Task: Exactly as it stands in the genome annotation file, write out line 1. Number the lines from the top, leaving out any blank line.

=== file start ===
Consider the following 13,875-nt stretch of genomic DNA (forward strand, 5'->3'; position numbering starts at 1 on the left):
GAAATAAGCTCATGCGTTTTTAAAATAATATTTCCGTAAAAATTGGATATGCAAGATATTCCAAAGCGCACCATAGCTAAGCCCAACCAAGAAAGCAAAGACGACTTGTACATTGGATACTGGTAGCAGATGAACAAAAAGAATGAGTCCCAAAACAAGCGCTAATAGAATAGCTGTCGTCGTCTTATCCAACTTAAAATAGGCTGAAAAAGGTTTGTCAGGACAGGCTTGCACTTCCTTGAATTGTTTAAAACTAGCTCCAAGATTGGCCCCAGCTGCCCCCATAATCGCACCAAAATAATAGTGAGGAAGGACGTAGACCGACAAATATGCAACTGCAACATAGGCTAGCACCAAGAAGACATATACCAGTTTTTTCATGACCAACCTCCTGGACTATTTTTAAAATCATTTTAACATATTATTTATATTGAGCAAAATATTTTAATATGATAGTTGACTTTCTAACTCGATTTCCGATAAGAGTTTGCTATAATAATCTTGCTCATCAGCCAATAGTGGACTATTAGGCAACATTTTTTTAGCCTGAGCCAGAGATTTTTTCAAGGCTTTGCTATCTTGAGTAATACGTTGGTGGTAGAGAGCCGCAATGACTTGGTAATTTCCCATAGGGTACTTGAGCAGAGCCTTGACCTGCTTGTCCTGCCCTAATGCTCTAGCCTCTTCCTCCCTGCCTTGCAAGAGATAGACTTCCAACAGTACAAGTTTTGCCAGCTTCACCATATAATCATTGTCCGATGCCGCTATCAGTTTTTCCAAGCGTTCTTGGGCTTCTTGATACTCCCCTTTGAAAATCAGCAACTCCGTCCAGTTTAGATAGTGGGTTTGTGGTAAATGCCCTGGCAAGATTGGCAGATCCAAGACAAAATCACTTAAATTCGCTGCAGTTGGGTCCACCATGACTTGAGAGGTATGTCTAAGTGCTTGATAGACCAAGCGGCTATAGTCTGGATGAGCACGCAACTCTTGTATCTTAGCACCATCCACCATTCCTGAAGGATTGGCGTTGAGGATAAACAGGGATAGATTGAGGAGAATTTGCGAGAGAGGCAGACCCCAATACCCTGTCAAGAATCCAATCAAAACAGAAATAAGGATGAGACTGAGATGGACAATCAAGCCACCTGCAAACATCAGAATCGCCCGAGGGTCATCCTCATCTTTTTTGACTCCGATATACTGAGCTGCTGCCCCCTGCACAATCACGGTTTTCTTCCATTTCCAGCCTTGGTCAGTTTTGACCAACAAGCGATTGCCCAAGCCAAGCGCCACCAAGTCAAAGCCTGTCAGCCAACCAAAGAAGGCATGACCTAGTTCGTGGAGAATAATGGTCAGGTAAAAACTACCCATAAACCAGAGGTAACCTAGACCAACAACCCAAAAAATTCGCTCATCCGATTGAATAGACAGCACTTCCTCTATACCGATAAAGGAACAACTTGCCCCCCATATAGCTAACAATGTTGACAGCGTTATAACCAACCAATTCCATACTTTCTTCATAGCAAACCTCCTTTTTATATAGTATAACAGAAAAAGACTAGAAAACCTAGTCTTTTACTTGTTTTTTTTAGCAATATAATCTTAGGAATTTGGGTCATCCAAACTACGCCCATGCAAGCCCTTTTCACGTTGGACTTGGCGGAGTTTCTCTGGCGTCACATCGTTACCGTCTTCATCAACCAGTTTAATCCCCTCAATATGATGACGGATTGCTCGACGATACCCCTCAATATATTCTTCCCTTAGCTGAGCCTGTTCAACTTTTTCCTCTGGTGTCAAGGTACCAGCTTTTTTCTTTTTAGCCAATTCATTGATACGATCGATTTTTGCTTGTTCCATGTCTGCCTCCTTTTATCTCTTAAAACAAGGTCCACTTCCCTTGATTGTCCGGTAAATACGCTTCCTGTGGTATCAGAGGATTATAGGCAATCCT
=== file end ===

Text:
Consider the following 13,875-nt stretch of genomic DNA (forward strand, 5'->3'; position numbering starts at 1 on the left):